How to Repair a Teak Table

Written by rachael lingerfelt
  • Share
  • Tweet
  • Share
  • Pin
  • Email
How to Repair a Teak Table
Teak tables can become grey and scratched with age and use. Repairing and restoring them is an easy and rewarding process. (la table image by xavier guichard from

Teak is known for its beautiful warm glow. As teak ages, it tends to take on a weathered grey hue, and while that is sometimes prized among teak enthusiasts, there is nothing as beautiful as its original golden glow. Repairing scratches and blemishes and then restoring a teak table is a rewarding process that is not incredibly labour intensive and even a novice can do it. Set aside an afternoon to return your teak table back to its original splendour.

Skill level:

Other People Are Reading

Things you need

  • Drop cloth
  • Orbital sander
  • Fine-grain sand paper
  • Teak oil
  • Soft cloths
  • Teak sealer

Show MoreHide


  1. 1

    Spread out the drop cloth and position the table on top of it.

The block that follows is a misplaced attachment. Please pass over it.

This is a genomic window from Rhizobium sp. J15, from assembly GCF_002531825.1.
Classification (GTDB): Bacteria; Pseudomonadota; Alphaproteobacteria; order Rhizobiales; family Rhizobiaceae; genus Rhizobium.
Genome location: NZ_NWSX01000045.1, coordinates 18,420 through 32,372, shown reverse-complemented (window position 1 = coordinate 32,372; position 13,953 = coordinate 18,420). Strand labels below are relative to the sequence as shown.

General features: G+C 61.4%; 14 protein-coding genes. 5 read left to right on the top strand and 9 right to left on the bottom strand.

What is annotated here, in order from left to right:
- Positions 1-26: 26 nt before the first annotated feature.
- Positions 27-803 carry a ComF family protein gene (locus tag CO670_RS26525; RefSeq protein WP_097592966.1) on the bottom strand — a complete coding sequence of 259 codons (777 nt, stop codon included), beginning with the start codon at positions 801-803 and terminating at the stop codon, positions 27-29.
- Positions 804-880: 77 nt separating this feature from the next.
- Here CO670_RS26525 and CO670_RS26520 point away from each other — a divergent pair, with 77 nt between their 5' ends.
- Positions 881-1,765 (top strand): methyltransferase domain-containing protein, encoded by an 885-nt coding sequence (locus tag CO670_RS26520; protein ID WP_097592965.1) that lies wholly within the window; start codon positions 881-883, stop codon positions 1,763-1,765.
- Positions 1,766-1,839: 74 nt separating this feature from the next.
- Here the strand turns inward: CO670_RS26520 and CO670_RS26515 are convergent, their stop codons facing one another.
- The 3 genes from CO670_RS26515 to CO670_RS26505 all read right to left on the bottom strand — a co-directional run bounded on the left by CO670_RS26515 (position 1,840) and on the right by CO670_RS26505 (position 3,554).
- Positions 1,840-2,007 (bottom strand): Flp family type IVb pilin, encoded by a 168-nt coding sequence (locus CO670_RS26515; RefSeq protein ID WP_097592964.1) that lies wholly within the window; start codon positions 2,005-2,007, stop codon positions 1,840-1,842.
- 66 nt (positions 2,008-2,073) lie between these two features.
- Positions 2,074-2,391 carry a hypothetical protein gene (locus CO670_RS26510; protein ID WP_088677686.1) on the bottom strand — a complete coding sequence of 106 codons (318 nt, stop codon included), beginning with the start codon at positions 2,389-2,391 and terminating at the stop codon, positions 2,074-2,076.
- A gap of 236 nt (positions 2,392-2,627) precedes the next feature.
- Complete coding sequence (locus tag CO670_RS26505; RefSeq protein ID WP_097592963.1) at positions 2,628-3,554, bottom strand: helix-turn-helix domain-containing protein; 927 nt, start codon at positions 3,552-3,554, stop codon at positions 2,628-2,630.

2. 2

    Sand the table with a sander and fine-grain sand paper. Do not apply excessive pressure to the sander. Apply just enough pressure to remove surface scratches and the grey exterior.

  3. 3

    Wipe off the dust from the table with a soft cloth.

  4. 4

    Saturate a different soft cloth with teak oil.

  5. 5

    Smooth the teak oil onto the table with the cloth in the direction of the grain. Smooth on light layers of the oil and repeat until the oil will no longer absorb into the wood.

  6. 6

    Remove the excess oil with a clean, soft, dry cloth.

  7. 7

    Allow the table to dry.

  8. 8

    Buff the table with a clean, dry, soft cloth.

  9. 9

    Saturate a clean, soft cloth with the teak sealer.

  10. 10

    Rub the saturated cloth onto the table in the direction of the grain.

  11. 11

    Allow the table to dry.

Tips and warnings

  • You may sand hard-to-reach places by hand. Cut up small pieces of sand paper and gently sand these areas. Remember not to apply too much force.
  • Repairing and restoring your teak table is best done in a well-ventilated, dry area.
  • Water stains should be treated as scratches and will have to be sanded away.
  • If your teak table has a finish on it other than oil and sealant, you may need to use a stripper before you begin sanding.

Don't Miss

  • All types
  • Articles
  • Slideshows
  • Videos
  • Most relevant
  • Most popular
  • Most recent

No articles available

No slideshows available

No videos available

By using the site, you consent to the use of cookies. For more information, please see our Cookie policy.